3. What are your main duties? Do these duties relate to the application of systems analysis techniques and procedures, design, documentation, creation, testing, analysis, or alteration of computer systems and programs, or the design, documentation, creation, testing, analysis or modification to computer programs relating to operating systems?

    Depending on the answer to the above questions, you may be entitled to overtime compensation even though you work in the IT field. For example, if you conduct manual work on machines, you are not exempt from receiving overtime. Similarly, if your job requires you to use computers or computer software programs, but it is not directly related to the operation or programming or analysis of computer systems, you are still likely required to receive overtime compensation when you work more than 40 hours per week. In these cases, you may need to take legal action in order to obtain the compensation that you deserve. We encourage you to check out our free guide, The 10 Biggest Mistakes That Can Hurt Your Wage & Overtime Claim to learn more.


  • I am considering pursuing a claim against my employer for unpaid overtime, how does the process work?

    Blue Overtime Folder Sitting Next to a CalculatorWhen your employer has not paid you the overtime compensation that you deserve, you may need to pursue legal action to recover the funds that are rightfully yours. Unless you have been through the litigation process in the past, this is likely all new territory. It is important to have a general understanding of what to expect before proceeding.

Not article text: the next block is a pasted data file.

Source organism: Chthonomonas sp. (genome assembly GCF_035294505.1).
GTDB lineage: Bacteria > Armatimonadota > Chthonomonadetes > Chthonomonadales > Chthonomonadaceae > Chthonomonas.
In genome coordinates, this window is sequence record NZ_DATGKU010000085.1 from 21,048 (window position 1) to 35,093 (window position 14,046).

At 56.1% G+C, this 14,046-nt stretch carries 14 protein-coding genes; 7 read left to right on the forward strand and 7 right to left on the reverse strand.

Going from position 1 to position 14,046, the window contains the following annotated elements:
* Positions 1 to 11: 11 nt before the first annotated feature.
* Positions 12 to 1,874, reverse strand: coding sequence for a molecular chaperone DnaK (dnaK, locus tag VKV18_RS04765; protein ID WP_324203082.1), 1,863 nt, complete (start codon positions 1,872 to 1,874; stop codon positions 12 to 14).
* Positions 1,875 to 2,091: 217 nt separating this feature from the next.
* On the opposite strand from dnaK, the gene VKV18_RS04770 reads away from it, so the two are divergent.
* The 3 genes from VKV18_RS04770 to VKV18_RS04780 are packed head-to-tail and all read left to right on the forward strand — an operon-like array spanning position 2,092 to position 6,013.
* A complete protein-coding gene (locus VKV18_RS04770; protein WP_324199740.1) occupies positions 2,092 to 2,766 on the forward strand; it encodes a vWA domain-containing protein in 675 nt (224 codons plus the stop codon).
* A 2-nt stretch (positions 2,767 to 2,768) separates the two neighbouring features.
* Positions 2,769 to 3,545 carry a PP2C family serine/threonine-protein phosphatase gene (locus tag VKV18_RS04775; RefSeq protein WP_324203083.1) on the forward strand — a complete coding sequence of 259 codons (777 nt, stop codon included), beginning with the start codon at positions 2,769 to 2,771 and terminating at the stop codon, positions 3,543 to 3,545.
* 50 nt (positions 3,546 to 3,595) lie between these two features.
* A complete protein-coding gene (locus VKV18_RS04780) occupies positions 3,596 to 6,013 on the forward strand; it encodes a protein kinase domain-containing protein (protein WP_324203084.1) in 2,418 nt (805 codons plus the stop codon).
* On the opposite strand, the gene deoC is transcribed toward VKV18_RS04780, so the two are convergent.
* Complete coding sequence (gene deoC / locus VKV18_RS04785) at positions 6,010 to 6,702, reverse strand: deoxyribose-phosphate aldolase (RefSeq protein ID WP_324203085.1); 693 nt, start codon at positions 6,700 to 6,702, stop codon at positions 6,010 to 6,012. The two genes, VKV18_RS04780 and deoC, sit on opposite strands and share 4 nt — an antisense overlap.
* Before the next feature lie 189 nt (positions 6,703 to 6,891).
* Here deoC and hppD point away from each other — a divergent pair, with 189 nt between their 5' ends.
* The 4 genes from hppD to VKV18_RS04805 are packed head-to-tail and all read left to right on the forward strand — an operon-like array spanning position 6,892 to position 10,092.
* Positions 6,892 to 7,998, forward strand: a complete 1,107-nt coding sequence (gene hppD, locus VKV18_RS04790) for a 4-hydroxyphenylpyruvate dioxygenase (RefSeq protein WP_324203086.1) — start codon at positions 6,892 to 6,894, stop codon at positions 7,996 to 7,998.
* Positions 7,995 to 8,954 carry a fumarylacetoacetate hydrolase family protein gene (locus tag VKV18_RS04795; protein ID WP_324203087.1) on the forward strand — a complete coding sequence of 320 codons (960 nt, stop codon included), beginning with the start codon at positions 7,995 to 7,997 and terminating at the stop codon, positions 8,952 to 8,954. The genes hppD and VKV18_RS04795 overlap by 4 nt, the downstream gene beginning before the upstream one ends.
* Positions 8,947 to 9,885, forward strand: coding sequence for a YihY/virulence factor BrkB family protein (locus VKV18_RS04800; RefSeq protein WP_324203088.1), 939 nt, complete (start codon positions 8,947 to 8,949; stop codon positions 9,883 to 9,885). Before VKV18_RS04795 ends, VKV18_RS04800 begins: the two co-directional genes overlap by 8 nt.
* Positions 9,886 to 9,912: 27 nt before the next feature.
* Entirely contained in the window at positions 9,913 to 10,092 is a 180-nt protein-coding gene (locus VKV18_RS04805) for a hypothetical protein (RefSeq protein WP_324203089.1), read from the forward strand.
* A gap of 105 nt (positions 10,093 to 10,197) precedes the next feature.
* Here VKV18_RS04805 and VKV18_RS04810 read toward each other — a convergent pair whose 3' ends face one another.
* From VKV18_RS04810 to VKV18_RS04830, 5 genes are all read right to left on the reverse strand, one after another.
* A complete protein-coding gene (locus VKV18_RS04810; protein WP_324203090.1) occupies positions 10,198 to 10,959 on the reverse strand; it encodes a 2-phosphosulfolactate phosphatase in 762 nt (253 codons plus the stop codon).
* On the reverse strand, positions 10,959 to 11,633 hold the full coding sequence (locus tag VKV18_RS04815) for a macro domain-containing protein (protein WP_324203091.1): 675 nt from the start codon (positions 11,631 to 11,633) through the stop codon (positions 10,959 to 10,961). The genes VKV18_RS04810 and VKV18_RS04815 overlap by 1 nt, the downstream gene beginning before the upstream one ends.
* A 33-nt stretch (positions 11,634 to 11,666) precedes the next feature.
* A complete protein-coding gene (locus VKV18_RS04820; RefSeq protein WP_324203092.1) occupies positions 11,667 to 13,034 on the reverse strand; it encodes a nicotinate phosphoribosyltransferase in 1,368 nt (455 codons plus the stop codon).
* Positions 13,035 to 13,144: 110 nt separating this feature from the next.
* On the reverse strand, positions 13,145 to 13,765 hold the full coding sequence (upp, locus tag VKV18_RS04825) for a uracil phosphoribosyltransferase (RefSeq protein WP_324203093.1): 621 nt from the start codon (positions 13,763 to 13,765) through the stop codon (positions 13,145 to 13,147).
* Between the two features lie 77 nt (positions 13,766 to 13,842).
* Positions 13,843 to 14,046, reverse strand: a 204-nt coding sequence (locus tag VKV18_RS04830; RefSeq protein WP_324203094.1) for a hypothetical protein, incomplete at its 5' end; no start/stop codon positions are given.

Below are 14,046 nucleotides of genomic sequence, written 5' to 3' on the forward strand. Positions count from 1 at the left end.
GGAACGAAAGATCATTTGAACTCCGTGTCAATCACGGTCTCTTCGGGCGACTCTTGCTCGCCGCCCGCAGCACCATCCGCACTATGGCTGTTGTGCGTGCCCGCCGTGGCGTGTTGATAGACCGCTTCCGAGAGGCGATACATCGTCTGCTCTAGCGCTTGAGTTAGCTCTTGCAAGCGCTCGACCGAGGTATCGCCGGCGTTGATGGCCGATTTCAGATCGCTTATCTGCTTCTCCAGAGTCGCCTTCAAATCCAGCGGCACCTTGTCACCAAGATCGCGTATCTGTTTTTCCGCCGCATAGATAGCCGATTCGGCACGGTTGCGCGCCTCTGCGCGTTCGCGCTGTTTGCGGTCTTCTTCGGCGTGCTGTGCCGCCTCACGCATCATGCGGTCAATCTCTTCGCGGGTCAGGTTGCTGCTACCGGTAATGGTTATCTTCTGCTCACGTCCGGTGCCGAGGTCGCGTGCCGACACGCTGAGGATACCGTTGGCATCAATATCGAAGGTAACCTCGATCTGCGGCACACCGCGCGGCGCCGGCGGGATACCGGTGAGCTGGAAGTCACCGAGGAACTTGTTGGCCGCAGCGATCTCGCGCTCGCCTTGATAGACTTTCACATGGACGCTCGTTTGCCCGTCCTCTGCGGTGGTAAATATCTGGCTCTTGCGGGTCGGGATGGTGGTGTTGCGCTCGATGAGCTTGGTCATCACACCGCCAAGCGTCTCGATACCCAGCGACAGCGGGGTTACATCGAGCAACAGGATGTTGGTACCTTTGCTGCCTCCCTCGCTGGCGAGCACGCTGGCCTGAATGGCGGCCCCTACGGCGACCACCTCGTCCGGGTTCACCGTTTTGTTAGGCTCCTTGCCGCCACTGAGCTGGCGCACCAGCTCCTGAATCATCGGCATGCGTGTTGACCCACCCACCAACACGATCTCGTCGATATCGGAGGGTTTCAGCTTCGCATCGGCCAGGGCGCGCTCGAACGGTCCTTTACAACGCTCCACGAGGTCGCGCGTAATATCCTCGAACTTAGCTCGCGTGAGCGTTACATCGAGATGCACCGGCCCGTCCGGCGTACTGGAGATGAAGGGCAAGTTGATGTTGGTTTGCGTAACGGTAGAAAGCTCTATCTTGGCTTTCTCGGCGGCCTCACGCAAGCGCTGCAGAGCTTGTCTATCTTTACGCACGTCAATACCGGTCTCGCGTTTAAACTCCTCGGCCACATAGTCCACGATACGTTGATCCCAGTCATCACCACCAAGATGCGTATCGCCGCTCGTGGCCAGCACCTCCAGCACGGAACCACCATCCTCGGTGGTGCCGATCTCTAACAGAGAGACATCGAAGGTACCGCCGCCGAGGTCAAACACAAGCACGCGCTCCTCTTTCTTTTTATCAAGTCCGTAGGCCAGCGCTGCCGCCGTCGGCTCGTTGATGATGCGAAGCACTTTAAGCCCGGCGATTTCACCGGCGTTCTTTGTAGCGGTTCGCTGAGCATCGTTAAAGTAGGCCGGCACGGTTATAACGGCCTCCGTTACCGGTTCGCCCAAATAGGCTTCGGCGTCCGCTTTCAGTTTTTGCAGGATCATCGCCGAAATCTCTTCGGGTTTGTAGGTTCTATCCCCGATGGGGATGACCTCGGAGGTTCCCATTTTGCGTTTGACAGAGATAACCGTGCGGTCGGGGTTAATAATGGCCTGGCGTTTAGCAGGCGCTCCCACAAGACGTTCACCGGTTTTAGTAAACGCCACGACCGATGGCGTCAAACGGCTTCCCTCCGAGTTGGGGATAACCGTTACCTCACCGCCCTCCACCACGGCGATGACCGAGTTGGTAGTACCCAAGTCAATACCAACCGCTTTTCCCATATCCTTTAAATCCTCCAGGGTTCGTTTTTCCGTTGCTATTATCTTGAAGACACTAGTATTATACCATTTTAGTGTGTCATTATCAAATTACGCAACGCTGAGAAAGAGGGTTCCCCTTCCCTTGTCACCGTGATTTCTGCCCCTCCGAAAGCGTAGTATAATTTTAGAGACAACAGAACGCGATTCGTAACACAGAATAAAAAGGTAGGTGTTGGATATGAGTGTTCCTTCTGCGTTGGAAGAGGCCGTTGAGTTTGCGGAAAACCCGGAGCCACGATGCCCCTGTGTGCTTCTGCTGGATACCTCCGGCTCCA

8 Aspects of the Overtime Legal Claim Process

    What should you anticipate happening as you begin the process of trying to recover the unpaid overtime compensation that you deserve? The following is a general guideline:

    1. The first step in the process is to find an attorney. It is important to choose someone who is experienced handling wage and overtime violation cases. He or she can help you decide the best way to proceed. In addition, your attorney will help ensure that you meet all of the deadlines associated with pursuing a claim.

    2. The lawsuit process officially begins when you file a complaint or petition. This makes you the plaintiff in the action, and your employer is the defendant. The defendant will then file an answer wherein they either agree or deny with the legal items raised in your petition or complaint.

    3. One of the next steps in the process is for the parties to meet and outline a schedule of deadlines within the litigation of the case. The court will also issue the deadlines that must be followed. Every case is different; however, a general idea is that cases are set for trial one year after the complaint or petition is filed.

    4. During the discovery process, the parties have the opportunity to ask questions and seek out information. This may be done through oral depositions, document production requests, or written questions known as interrogatories. Discovery takes place after the defendant has filed the answer.

    5. After the discovery process is over, the defendant has an opportunity to file a motion for summary judgment. If the motion is allowed, the case will not proceed to a jury trial. If the judge denies the motion, the case then moves on to the jury trial proceedings.

    6. After the motion for summary judgment is denied, the trial begins. A trial can last days or weeks. The first day of the trial involves choosing the jury members. Once the trial begins, the judge must decide which information is allowed to be used as evidence during the proceedings.